This Is How I Write | Teen Ink

This Is How I Write

March 29, 2018
By Anonymous

A memoir

I was not really a writer.

When I was in elementary, all I ever did was read textbooks and review my notes in order to maintain my grades and be on top. It was as if my life was revolving around pages of test papers and residue of erasers. I was focused on my own life—my world—but then I came to a point where in everything stopped like an Earth already reaching its end. It was nerve-cracking.

Summer of fourth grade, April 2009, we rode RCJ bus from Ilocos Norte going to Manila at around 11 o’clock in the evening. I was with my mom, dad and older sister. The bus was already full so we had no choice but to let ate, the term I use to call my sister, sit at the first row with another passenger. I, on the other hand, was with my mom and dad. I was still young then and small so they just let me lay on their lap to sleep. I remember that they even brought a mini blanket to cover me because I always feel ill on air-conditioned buses. I was a princess (and ate was, too) and my parents was the king and queen of the kingdom they both built. This was what I was thinking before. Well, I was young. Unfortunately, that night changed everything.

At around 1 am, we were already at Candon, Ilocos Sur. The atmosphere of the bus was calm except for the two people who seemed to be arguing—my parents. I listened. They thought I was asleep. I wish I was.

“Pa, sino nga ‘yan?” I heard mom asked calmly but the tension between them was already surfacing. (Pa, who is that?)
“Wala lang ‘to, ma,” Dad retorted. I also can feel him moving his hands, maybe trying to pull away his phone mom was trying to get. (It's nothing, ma.)
I felt nervous. I didn’t exactly know why. I just felt like that.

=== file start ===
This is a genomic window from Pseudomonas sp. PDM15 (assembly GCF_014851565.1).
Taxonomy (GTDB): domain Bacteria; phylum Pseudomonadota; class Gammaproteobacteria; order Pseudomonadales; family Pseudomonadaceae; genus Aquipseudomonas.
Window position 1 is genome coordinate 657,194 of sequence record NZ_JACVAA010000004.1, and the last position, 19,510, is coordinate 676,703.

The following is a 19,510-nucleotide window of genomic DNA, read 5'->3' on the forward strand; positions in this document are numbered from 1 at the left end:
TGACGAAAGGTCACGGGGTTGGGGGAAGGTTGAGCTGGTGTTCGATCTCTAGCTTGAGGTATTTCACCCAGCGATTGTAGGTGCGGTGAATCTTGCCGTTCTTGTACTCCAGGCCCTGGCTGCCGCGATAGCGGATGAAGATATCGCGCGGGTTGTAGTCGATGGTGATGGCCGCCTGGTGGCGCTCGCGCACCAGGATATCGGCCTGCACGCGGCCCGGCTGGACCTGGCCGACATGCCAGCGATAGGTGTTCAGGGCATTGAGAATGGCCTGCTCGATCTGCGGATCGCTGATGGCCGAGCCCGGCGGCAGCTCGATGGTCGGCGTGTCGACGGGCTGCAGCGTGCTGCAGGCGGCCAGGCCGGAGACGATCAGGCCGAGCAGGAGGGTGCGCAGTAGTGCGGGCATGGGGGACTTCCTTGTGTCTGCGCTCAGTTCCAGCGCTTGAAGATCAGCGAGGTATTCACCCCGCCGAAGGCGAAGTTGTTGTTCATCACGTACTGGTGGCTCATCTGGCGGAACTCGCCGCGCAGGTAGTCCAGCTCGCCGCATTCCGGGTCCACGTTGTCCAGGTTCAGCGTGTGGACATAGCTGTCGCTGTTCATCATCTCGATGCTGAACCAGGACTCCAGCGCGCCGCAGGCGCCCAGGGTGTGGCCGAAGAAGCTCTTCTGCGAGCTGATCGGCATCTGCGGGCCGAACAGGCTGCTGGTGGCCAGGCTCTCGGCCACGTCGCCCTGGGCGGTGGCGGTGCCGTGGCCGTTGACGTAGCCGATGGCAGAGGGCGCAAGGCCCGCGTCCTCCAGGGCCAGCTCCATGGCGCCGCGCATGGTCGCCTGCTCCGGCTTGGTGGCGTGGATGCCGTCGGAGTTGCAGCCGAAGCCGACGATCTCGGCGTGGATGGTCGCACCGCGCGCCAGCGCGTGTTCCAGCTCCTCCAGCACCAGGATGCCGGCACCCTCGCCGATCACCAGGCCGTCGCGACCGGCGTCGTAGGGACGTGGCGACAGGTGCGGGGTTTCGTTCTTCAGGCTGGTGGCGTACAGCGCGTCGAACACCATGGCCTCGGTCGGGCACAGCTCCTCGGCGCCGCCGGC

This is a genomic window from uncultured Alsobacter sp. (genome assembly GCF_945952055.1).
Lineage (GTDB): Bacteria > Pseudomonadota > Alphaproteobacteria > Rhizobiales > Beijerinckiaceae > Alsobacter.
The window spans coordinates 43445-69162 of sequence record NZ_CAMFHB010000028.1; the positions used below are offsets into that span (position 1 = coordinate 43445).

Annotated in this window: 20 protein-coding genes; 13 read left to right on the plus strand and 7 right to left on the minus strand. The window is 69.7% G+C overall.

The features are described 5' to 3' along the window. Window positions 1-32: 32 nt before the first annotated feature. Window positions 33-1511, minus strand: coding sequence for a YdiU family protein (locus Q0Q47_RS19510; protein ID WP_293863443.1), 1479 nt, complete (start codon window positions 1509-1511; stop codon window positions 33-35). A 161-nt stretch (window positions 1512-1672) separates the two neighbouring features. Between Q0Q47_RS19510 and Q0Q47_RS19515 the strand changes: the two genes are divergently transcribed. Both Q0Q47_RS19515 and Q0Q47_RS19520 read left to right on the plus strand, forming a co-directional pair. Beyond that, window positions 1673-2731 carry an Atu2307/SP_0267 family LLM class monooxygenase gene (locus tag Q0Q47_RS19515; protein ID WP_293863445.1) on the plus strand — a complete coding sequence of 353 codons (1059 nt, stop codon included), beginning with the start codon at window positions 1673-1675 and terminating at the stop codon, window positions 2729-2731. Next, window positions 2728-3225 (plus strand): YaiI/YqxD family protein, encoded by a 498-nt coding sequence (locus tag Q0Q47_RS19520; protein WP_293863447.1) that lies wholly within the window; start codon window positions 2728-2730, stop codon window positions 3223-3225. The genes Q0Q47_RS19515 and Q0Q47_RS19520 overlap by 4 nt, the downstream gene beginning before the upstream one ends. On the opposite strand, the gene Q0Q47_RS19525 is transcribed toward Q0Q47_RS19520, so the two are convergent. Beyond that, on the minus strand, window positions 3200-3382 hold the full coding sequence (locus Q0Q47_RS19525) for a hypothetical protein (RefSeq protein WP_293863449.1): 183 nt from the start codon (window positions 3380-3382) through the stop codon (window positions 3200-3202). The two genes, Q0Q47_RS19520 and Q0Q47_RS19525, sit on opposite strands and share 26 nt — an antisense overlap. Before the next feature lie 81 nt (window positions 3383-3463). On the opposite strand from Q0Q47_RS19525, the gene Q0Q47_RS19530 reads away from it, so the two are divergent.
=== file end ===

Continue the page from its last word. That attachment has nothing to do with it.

“Sino nga ‘yun?” I heard mom’s voice cracked. I didn’t know if she was about to cry or she was already crying. (Who is that?)
“Si Sheryl ____, Ma,” my dad answered. My heart started beating faster by the simple utterance of a woman’s name, “ naalala mo yung sinasabi ko sayong kaklase ko nung Elementary na nakakausap ko sa Facebook? Siya yun,” Papa added. (It's Sheryl, Ma. Rememebr when I told you that I begun talking to my former classmate in elementary through Facebook? That was her.)
It was only when I was in high school that I learned that woman was my dad’s first love.
I am not quite sure if that was still the exact words they both said but I remember how painful it was. I remember tears streaming down my face as my dad admitted his affair with another woman. I remember trying to suppress the pain which was creeping inside my body but still failed to. That was my first time feeling that intensity of pain. It was my first time feeling as if shattered glasses were trying to wound my pale skin.
I know I cannot own that pain. It was my mom’s, but maybe it’s true what other people say that you can somehow share someone’s pain, especially when you love them—and I love my mom and dad. That’s maybe why it was that way.
Papa broke my heart before any other guy could.
“Mahal na mahal kita, anak. Baby princess,” he’d always tease me but today I don’t know if it still means anything. (I love you so much, my daughter. Baby princess)
That night didn’t end right there. I knew I had to do something. They were already fighting and I was just listening without them knowing. I thought I was going to explode.
“Tumigil na kayo!” I exclaimed. It was shocking for me.
Shocked at my unexpected blast, mom hushed me since it was still a public place and we were already making a scene. Other passengers might wake up as well. (Stop arguing!)
“Shh, tahan na anak,” Mama calmly said. She was the one who was badly hurt but she even had the knack to comfort someone. How ironic it was! (Shh, stop crying.)